My brain is missing in action. With each passing year I grow increasingly forgetful and fear this is the beginning of the end. Gray matter, once solid, has turned to mush. I suspect it’s pouring out my ears as I sleep. It’s caught up in the wash with the sheets and pillow cases, spun about and sent forever down the drain. Where else could it have gone? Because clearly portions of my intellect have vanished.
It’s those moments when I pick up the phone to call home and forget my own number. It’s the days when I write the word “world” and then stare at it incessantly wondering if it is spelled correctly. It’s the two weeks in a row I forget ballet lessons; weekly lessons we’ve been attending for six months. It’s the absolute blank when I’m trying to recall names of people I know, people who are familiar.
I can feel it; the little man in my head sprinting down neuronal pathways. He’s panicking, opening doors one by one, looking for information. But he’s lost the address. He can’t find the vault. Each successive door reveals a blank white board. Someone got there first and erased all notation. Naked in public, laughed at by others, he frenetically continues his quest. In the meantime I stand with my face as blank as the boards behind the doors; jumping occasionally as egresses are slammed shut.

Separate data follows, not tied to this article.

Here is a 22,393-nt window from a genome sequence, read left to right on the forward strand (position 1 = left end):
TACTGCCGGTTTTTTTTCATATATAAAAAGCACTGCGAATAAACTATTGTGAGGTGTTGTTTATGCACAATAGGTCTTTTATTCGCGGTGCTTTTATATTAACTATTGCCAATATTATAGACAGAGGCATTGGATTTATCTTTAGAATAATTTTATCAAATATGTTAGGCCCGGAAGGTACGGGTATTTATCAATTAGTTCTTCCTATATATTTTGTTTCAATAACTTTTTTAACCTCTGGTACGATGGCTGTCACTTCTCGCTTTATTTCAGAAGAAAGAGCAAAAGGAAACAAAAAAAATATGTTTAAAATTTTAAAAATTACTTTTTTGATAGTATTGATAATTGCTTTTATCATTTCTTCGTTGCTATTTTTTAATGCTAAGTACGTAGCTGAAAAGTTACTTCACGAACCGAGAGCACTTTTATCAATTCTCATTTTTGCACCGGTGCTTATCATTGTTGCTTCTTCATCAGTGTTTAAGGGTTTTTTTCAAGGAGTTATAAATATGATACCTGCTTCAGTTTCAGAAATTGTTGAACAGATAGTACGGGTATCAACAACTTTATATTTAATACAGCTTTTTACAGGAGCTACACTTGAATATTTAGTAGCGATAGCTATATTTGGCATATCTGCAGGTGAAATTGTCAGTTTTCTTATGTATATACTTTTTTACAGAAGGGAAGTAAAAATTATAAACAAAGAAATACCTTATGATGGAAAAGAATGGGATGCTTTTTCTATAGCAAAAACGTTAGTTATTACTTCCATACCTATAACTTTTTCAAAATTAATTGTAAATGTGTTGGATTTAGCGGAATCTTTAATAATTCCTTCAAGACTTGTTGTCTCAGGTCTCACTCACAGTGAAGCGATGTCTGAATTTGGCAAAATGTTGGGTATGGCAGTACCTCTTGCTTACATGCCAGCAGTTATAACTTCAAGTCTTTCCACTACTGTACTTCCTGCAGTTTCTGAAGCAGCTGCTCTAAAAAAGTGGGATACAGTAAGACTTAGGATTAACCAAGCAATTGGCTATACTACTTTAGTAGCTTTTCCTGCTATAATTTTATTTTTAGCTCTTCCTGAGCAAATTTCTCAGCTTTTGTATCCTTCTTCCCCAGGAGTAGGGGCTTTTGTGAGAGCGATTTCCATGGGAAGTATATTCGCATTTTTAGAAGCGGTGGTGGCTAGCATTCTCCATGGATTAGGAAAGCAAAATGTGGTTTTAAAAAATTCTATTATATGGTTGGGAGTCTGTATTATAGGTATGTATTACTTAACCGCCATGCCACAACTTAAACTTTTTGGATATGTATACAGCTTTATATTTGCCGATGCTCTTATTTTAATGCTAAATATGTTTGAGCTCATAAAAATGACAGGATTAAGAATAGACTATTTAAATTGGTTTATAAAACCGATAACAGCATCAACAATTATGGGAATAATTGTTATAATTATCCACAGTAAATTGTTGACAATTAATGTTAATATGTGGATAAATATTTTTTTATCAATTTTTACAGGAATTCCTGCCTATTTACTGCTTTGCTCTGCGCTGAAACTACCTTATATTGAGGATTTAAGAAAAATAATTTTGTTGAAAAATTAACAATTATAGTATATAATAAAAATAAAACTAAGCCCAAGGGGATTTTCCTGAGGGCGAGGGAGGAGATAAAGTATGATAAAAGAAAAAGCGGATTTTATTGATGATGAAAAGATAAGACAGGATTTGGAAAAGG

Perhaps the inn is full; there’s no room for additional information. As such cerebral sanitation crews labor late into the night to gather veteran knowledge and dump it out any available orifice. This would certainly explain the knowledge gaps; the lack of recall.
My memory failure is typically chocked up to hormones and parenthood and a lack of sleep. Though, like garbage floating on the ocean, pernicious thoughts also float through my head. When skies are grey thoughts of Alzheimer’s, malignant tumors and virulent prions come crashing to shore; reminders of human mortality and the morbidity that precedes it.
Then there are brighter days when I remember Albert Einstein. He was notoriously absent-minded. He couldn’t tabulate bus fare and misplaced large checks. He couldn’t even remember his own address. And yet he was a genius. It’s then I realize my problem is quite clear. I am simply too intelligent. Yeah, right.